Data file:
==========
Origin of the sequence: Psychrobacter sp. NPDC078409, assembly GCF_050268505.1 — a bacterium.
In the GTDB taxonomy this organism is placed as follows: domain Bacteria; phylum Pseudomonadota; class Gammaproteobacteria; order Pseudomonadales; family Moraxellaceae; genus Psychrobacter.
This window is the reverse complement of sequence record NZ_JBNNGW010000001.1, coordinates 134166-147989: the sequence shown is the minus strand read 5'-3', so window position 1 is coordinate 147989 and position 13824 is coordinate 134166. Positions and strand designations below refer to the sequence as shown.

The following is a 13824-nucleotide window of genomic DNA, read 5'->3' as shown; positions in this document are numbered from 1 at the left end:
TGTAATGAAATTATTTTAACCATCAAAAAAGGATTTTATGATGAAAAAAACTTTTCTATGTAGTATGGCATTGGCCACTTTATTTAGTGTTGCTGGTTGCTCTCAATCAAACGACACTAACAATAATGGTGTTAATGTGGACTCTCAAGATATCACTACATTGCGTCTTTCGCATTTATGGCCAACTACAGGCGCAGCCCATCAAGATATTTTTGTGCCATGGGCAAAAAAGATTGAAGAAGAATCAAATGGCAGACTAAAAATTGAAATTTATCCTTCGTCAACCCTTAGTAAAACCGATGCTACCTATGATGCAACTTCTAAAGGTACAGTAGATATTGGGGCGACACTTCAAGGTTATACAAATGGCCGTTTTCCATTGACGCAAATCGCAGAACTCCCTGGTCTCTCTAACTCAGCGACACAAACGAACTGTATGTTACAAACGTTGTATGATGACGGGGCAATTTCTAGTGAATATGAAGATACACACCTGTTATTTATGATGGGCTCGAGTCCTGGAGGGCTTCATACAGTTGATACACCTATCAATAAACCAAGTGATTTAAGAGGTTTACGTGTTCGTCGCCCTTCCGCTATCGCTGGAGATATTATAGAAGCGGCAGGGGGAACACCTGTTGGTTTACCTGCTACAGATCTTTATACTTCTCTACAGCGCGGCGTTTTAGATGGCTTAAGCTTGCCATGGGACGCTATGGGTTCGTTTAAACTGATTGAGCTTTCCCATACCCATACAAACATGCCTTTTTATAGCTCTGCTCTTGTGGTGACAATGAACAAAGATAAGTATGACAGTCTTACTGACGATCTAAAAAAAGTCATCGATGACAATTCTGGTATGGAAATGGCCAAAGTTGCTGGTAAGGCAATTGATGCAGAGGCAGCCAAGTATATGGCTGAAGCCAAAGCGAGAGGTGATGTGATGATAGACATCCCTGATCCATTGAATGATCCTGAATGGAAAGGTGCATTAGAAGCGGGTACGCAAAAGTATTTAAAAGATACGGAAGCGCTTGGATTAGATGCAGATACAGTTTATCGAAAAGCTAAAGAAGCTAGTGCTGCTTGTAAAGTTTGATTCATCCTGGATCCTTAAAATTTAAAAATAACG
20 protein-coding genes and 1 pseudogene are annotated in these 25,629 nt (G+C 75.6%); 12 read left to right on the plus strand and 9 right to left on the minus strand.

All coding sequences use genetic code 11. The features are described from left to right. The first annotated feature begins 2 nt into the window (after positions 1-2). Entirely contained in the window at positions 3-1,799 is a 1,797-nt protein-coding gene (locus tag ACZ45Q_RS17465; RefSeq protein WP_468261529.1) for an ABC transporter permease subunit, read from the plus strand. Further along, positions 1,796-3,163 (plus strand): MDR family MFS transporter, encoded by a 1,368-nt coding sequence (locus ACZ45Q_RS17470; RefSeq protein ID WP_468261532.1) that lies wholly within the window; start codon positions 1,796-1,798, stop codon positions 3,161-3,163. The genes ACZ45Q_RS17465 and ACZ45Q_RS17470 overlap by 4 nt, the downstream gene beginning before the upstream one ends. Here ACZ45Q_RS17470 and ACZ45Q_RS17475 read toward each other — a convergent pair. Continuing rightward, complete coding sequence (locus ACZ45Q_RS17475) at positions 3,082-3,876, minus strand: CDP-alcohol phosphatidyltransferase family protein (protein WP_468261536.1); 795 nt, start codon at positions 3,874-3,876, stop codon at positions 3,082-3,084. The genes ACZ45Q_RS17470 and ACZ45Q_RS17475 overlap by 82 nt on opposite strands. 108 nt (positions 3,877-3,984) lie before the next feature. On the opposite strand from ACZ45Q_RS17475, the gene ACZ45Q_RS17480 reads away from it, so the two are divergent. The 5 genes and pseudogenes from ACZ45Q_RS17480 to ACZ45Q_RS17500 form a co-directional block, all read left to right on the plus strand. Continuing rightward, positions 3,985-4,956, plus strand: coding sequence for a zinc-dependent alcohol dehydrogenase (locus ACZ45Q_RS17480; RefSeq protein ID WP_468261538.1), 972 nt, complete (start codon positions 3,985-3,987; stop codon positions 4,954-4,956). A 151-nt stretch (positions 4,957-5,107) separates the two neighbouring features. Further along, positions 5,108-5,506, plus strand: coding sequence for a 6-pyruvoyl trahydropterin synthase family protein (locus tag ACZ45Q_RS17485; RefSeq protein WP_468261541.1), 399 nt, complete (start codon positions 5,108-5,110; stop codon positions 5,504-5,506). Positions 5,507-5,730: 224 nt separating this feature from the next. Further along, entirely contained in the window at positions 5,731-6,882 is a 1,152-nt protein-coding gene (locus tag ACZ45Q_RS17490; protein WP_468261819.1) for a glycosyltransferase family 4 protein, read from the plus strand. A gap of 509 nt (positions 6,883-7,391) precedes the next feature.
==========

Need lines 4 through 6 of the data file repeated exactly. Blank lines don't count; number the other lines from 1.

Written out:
The following is a 13824-nucleotide window of genomic DNA, read 5'->3' as shown; positions in this document are numbered from 1 at the left end:
TGTAATGAAATTATTTTAACCATCAAAAAAGGATTTTATGATGAAAAAAACTTTTCTATGTAGTATGGCATTGGCCACTTTATTTAGTGTTGCTGGTTGCTCTCAATCAAACGACACTAACAATAATGGTGTTAATGTGGACTCTCAAGATATCACTACATTGCGTCTTTCGCATTTATGGCCAACTACAGGCGCAGCCCATCAAGATATTTTTGTGCCATGGGCAAAAAAGATTGAAGAAGAATCAAATGGCAGACTAAAAATTGAAATTTATCCTTCGTCAACCCTTAGTAAAACCGATGCTACCTATGATGCAACTTCTAAAGGTACAGTAGATATTGGGGCGACACTTCAAGGTTATACAAATGGCCGTTTTCCATTGACGCAAATCGCAGAACTCCCTGGTCTCTCTAACTCAGCGACACAAACGAACTGTATGTTACAAACGTTGTATGATGACGGGGCAATTTCTAGTGAATATGAAGATACACACCTGTTATTTATGATGGGCTCGAGTCCTGGAGGGCTTCATACAGTTGATACACCTATCAATAAACCAAGTGATTTAAGAGGTTTACGTGTTCGTCGCCCTTCCGCTATCGCTGGAGATATTATAGAAGCGGCAGGGGGAACACCTGTTGGTTTACCTGCTACAGATCTTTATACTTCTCTACAGCGCGGCGTTTTAGATGGCTTAAGCTTGCCATGGGACGCTATGGGTTCGTTTAAACTGATTGAGCTTTCCCATACCCATACAAACATGCCTTTTTATAGCTCTGCTCTTGTGGTGACAATGAACAAAGATAAGTATGACAGTCTTACTGACGATCTAAAAAAAGTCATCGATGACAATTCTGGTATGGAAATGGCCAAAGTTGCTGGTAAGGCAATTGATGCAGAGGCAGCCAAGTATATGGCTGAAGCCAAAGCGAGAGGTGATGTGATGATAGACATCCCTGATCCATTGAATGATCCTGAATGGAAAGGTGCATTAGAAGCGGGTACGCAAAAGTATTTAAAAGATACGGAAGCGCTTGGATTAGATGCAGATACAGTTTATCGAAAAGCTAAAGAAGCTAGTGCTGCTTGTAAAGTTTGATTCATCCTGGATCCTTAAAATTTAAAAATAACG
20 protein-coding genes and 1 pseudogene are annotated in these 25,629 nt (G+C 75.6%); 12 read left to right on the plus strand and 9 right to left on the minus strand.